Sarah Biren
Sarah Biren
March 30, 2024 ·  5 min read

‘Yes, Our Son Was 18 When We Adopted Him — But Every Child Deserves a ‘Forever’ Family’

Casey Douglas never wanted to bear children, which shocked her Christian community. Little did she know that she would become the parent of a child who truly needed her. Although Randall wasn’t a child. He was 18 when they adopted him. 

Adopting a Teenager 

When they married, Casey and Peter decided to volunteer as youth pastors at their church. They worked with children from poor neighborhoods and less-than-stellar parental figures. 

“After three years of marriage, we decided that Sundays and Wednesdays weren’t enough,” she writes on Love What Matters. “We had to be all in.” They were 24 and 26 when they began the process to foster and adopt children. [1] 

People reacted with negativity and arguments, saying things like “You need to have your ‘own’ children first,” “I would never adopt a child I didn’t raise, they have so much baggage,” or give unsolicited advice on infertility. But the Douglas’s didn’t want to adopt as a ‘plan B’. They wanted to be the forever family to a child who needed it. 

The negative responses grew when they only took children above the age of 13. “Are you sure you don’t want younger kids? Teens will kill you in your sleep.”  

“The best you will ever get is that a kid sees you as a mentor and then leaves the second he turns 18.” 

As well as, “You’re a waste of a good uterus.”  

This didn’t deter Casey during the nine grueling months to receive their fostering and adoption license. “So many nights I went and sat in the rooms that would hold my children and I sobbed and prayed for their precious lives. I prayed they could somehow feel the love I had for them, even before we met.” 

Bringing Their Son Home 

Finally, the big day came. The case worker showed up and greeted them with a warm, “So you are the people that want teenagers… Are you crazy?” 

The caseworker had just received a phone call for a 16-year-old boy who needed a home that night. Immediately, Casey told her to “bring him home”. Her husband was surprised and asked if they should pray before making the decision. Casey had already made up her mind, so he took a few seconds before looking up and saying, “She’s right; bring him home.”  

Three hours later, their son arrived. It was love at first sight for Casey. “Nothing could have ever prepared me for the pain of a desperate child showing up on my doorstep. In that second I knew he was mine.” 

Randall arrived with a little fishing pole and two bags of old clothes. His birth mother had abandoned him at the hospital with no name. He waited at the hospital for a week until his grandmother came to get him. She raised him until she suffered a stroke. Then he endured five years of abuse and neglect in multiple households. As a result, Randall had explosive anger tendencies, which shortened the list of the people willing to take him in. [2] 

He was homeless when he called CPS. His plan was to emancipate and work at Walmart to buy ramen and pot. “He had been rejected by everyone he had ever met and didn’t believe we would be any different.” 

Things were different with the Douglas’s. Randall’s change to the better was marked by the day he cried to his parents and told them: “I have waited my entire life to be treated the way y’all treat me. I have never had real parents before.”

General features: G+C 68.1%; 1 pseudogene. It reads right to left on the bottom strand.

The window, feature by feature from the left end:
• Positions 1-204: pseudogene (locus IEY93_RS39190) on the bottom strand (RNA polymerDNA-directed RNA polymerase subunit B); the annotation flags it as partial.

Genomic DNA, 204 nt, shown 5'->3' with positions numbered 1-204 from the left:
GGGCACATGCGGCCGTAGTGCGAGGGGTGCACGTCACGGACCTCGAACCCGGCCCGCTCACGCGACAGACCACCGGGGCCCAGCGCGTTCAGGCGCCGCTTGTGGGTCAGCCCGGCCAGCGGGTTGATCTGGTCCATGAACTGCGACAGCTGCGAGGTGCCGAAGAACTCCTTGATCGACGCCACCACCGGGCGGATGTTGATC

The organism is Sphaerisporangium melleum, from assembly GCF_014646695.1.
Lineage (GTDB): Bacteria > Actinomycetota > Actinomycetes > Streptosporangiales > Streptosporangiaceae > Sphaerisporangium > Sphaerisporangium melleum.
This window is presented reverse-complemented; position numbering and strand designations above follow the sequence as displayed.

It was an emotional struggle, with Randall sometimes begging for the Douglas’s to keep him and other times pushing them away. But he was their son. They just wanted to make it official. [3] 

Read: Reasons to Love Adoption and Adoptive Parents

Randall was 18 When They Adopted Him 

After two years of waiting, Randall was 18 when they adopted him. They became an official family. 

“I have a name now, instead of ‘infant,’ and I have parents on my birth certificate,” Randall said in a video he made to celebrate that event.  

“From this moment forward, from today till the end of time, I will be your father and you will be my son,” Peter Douglas said to his son in the video. “This means that your needs, now and forever, come before mine. It also means I get to tell you what to do, whether you like it or not.” 

Casey posted about the adoption on Facebook and her post went viral. 

The big day finally came for our oldest son. It could not have been more perfect or more special. My husband and I met…

Posted by Casey Douglas on Saturday, January 12, 2019

Now, Randall is working on his education, and he dreams of becoming a baseball player, coach, or inland fisheries scientist. Once upon a time, these goals were impossible to him. “I never dreamed of things like going to college or having a family,” he says, “but now I have support and I am living a life I never even thought I could have.” 

“Parenthood came to us in a really unconventional way, but it has been more than I could have ever hoped for,” writes Casey. “In two years, Randall has come so far and continues to grow every day. The boy whose dream was to smoke pot and get by on his own is now a new person.” 

The Douglas’ continue to foster and adopt teenagers. They have no set goal for how many kids they want. “It’s about more kids needing our family,” says Casey. After all, they never planned to have any. 

Keep Reading: No, Our Family Doesn’t ‘Match’ But Thanks to Adoption, It’s Filled With Love


  1. Casey Douglas. “‘I’ve never had real parents before. I’ve waited my entire life to be treated the way y’all treat me.’: Couple adopts 18-year-old who was ‘abandoned by his birth mother with no name’.” Love What Matters.  
  2. S. M. Chavey. “’I have a name now…I have parents,’ teen says in viral Texas adoption story.” My Sanationo. January 23, 2019 
  3. Beverly L. Jenkins. ““I’ve Never Had Real Parents.” Abandoned Teen Breaks Down Getting Adopted As Adult.” Inspire More. May 18, 2019